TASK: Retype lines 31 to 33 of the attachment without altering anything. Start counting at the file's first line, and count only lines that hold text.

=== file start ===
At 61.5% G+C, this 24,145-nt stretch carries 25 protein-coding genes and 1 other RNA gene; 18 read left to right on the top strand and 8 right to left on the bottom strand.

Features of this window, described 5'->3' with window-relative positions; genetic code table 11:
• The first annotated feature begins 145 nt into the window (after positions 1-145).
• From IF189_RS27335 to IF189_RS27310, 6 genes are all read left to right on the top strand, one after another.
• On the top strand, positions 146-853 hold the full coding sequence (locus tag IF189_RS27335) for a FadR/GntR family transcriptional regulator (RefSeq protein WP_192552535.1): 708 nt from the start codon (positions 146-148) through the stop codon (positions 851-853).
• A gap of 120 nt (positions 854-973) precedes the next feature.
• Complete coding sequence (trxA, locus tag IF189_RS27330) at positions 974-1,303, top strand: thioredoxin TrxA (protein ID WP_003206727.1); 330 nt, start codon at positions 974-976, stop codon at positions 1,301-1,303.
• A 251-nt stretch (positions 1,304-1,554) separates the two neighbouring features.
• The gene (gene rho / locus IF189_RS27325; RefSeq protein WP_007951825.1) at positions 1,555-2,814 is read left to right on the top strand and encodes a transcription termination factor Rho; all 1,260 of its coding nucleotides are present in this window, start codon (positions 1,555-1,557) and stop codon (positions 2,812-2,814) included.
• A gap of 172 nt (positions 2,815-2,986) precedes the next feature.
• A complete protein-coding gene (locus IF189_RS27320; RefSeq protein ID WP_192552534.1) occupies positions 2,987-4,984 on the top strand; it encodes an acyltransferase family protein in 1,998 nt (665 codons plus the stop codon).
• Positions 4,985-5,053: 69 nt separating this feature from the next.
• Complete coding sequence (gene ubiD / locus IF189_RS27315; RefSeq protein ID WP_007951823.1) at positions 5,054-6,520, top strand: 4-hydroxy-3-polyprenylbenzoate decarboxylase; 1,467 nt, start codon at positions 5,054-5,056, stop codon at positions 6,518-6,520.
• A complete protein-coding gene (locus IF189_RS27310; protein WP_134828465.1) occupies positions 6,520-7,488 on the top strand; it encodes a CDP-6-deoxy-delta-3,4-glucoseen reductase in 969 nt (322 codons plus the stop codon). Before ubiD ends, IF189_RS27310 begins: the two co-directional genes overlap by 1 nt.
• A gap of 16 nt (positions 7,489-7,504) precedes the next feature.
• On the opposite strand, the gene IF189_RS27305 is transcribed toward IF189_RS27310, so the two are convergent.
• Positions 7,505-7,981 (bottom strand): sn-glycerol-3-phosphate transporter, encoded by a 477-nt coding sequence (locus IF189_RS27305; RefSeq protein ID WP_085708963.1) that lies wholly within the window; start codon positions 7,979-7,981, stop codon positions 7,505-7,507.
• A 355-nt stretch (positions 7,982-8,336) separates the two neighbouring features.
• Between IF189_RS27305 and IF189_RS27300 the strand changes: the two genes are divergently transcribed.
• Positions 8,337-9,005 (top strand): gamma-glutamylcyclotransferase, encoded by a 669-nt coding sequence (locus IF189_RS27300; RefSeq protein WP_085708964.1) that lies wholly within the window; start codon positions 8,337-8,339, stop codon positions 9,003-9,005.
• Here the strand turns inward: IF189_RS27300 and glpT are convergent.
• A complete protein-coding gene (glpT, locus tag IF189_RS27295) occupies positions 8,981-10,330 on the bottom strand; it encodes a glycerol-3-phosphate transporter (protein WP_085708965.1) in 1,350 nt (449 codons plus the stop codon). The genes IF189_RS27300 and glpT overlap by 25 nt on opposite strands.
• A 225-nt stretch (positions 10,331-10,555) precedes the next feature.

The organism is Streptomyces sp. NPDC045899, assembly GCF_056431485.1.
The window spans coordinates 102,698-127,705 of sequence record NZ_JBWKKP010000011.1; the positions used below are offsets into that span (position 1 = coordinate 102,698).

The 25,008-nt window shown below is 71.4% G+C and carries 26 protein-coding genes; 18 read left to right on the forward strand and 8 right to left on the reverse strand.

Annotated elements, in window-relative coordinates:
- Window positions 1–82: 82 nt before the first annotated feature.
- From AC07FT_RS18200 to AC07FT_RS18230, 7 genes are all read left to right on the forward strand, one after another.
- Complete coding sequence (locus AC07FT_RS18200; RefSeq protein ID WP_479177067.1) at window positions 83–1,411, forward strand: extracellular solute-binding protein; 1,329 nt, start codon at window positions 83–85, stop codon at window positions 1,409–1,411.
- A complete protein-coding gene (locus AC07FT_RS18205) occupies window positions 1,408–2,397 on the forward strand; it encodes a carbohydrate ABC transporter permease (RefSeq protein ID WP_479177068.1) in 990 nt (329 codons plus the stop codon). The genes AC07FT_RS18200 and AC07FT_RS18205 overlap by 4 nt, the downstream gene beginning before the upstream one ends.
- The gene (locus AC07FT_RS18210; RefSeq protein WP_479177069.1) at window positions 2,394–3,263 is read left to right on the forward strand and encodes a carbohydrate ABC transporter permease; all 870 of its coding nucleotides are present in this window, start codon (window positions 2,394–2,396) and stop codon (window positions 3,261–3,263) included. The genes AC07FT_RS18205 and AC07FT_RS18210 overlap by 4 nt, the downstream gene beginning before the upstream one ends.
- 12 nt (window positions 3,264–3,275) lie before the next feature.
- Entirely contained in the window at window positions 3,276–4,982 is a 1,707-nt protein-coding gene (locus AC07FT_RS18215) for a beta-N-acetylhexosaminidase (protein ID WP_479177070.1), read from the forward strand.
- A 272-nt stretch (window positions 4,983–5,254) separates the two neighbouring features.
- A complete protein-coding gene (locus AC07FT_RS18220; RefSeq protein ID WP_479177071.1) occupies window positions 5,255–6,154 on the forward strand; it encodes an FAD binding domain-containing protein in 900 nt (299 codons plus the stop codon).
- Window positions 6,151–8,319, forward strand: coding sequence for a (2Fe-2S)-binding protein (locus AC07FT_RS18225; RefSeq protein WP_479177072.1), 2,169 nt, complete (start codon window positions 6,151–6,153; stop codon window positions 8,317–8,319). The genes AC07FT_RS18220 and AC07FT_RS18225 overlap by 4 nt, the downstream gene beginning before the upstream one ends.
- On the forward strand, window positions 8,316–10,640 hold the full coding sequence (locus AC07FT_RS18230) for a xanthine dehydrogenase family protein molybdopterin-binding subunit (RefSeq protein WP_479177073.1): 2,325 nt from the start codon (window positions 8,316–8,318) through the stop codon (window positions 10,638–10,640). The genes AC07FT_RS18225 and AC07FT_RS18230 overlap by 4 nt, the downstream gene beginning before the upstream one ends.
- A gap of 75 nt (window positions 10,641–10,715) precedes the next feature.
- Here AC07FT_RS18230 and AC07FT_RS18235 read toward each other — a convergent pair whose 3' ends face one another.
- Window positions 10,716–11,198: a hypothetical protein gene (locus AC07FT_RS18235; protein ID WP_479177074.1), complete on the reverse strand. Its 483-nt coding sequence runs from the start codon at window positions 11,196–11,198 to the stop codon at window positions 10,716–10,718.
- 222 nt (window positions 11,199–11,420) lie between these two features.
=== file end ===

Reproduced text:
- A complete protein-coding gene (locus AC07FT_RS18205) occupies window positions 1,408–2,397 on the forward strand; it encodes a carbohydrate ABC transporter permease (RefSeq protein ID WP_479177068.1) in 990 nt (329 codons plus the stop codon). The genes AC07FT_RS18200 and AC07FT_RS18205 overlap by 4 nt, the downstream gene beginning before the upstream one ends.
- The gene (locus AC07FT_RS18210; RefSeq protein WP_479177069.1) at window positions 2,394–3,263 is read left to right on the forward strand and encodes a carbohydrate ABC transporter permease; all 870 of its coding nucleotides are present in this window, start codon (window positions 2,394–2,396) and stop codon (window positions 3,261–3,263) included. The genes AC07FT_RS18205 and AC07FT_RS18210 overlap by 4 nt, the downstream gene beginning before the upstream one ends.
- 12 nt (window positions 3,264–3,275) lie before the next feature.